Financial risk arises due to instability and the probability of loss inherent in financial markets caused by movements in prices, currencies, interest rates and other factors, which may impair the ability to provide a reasonable return.
Credit risk arises due to the fact that a counterparty to a transaction may fail to meet its contractual obligation. A counterparty is deemed to be in default when it fails to settle its obligation on due date. The Bank manages credit risk within a policy framework set by the GEC and Resmanco. The policies are augmented by the investment guidelines, investment management agreements and custodial arrangements. Credit risk is continuously assessed at counterparty and aggregated levels. In this respect, credit rating agencies play a role, although the Bank utilises a number of models and tools to reduce over-reliance on ratings for investment decisions. Credit risk is mitigated through exposure limits, collateral requirements, and netting-off arrangements with certain counterparties usually through the International Swaps and Derivatives Association (ISDA) agreements. More dynamic measures are also used, such as credit default swap spreads and market implied ratings, to determine the market’s perception of default risk associated with a counterparty.
Concentration risk is the risk posed to the Bank by any single or group of exposures which have the potential to incur large losses. The Bank mitigates this risk through diversification, and by limiting the extent of exposure to any one institution relative to the market value of the portfolio. This excludes government owned entities and guaranteed securities of highly rated countries.
Credit risk monitoring and model validation
Counterparty credit risk in the reserves portfolios is monitored by using market data from a variety of sources such as data vendors, credit rating agencies and publically available data. There is ongoing monitoring of transactional and credit risk aspects for the Bank’s portfolio including monitoring of limits and credit risk exposures of the gross reserves portfolio. Credit risk models are built to capture credit spreads, credit limits and ratings of counterparties and these factors are monitored dynamically and validated according to sound market intelligence.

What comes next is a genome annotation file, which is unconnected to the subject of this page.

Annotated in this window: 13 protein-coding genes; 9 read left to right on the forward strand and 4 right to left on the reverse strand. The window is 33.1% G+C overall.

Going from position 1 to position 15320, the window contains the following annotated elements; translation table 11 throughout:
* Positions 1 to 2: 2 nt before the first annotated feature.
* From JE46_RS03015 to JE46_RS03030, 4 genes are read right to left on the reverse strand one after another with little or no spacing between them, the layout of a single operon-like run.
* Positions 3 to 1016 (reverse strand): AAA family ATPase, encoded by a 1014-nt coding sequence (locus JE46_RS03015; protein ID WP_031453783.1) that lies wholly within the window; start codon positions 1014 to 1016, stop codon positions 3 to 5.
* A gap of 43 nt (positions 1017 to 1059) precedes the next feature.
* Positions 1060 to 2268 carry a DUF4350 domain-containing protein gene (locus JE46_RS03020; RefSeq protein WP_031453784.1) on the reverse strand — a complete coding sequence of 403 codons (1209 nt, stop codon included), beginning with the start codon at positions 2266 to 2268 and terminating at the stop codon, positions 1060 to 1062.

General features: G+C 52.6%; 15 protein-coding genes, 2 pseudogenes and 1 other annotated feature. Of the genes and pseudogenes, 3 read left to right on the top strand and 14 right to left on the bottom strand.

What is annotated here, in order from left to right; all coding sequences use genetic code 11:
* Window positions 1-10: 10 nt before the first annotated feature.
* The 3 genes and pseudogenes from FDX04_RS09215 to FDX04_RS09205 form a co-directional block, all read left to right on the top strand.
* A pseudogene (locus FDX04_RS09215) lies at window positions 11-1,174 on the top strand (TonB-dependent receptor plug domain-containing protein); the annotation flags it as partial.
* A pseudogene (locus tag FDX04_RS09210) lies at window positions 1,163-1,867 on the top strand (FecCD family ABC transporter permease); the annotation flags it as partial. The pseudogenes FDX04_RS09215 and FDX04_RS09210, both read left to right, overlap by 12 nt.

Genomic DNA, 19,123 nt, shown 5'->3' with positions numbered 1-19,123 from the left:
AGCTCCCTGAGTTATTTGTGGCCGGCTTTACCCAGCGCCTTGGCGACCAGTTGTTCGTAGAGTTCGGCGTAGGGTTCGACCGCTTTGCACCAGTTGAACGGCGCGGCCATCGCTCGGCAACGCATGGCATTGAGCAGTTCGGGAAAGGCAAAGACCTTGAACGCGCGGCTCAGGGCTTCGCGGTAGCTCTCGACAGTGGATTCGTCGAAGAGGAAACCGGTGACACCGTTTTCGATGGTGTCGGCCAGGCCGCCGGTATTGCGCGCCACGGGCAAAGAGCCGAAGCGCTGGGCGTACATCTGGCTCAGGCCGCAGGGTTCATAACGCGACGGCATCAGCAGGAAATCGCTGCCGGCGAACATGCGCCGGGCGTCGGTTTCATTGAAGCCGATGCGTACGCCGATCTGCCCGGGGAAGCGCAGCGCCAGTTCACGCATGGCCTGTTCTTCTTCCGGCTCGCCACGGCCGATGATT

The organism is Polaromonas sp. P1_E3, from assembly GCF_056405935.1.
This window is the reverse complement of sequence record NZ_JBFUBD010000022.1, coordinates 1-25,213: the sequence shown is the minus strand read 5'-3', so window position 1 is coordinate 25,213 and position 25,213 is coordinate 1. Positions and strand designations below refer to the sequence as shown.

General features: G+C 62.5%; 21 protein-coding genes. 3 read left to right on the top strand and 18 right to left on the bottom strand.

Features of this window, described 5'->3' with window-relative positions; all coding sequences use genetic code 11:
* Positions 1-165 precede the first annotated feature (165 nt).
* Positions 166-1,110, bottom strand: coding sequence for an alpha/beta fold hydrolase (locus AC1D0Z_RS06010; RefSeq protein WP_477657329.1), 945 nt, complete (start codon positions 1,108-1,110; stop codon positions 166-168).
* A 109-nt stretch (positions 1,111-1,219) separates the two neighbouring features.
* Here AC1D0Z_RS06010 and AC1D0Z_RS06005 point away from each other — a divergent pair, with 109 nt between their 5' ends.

Adverse price movements
The Bank is exposed to market risk through unfavourable price movements affecting the gold price, interest rates and foreign exchange rates. Market risk is managed within a policy framework defined and set by the GEC and Resmanco. Credit limits are combined with operational limits to further mitigate market risk e.g. transactional and counterparty limits. Gold price risk arises out of the possibility of the price of gold moving adversely. The Bank holds gold as part of its reserve assets.
Interest rate risk
Interest rate risk is the sensitivity of a portfolio to adverse movements in market interest rates. The Bank faces interest rate risk through its holding of interest bearing assets. Interest rate risk is measured and analysed by using amongst others duration, convexity and VaR. Interest rate risk is taken at two levels, the strategic level as represented by the strategic asset allocation benchmarks and at a tactical level, where fund managers change their interest rate risk exposure away from that of the benchmarks.
Foreign exchange risk
Foreign exchange risk refers to the risk of adverse movements in currencies which can result in a change in the value of foreign reserves. The Bank has approved certain currencies for its portfolio of foreign exchange reserves. Gains and losses arising from moves in the exchange rate of the Rand are passed against the Gold and Foreign Exchange Contingency Reserve Account (GFECRA).
Liquidity risk refers to the possible difficulties in selling (liquidating) large amounts of assets timeously. The risk usually arises in adverse market conditions where prices are deteriorating rapidly, causing market disorder. The Bank manages its liquidity risk on the basis of prudency and a framework captured in the investment guidelines prescribing that assets’ issue sizes should be of a certain minimum threshold in respective currencies, and that securities must be sellable within a reasonably short period.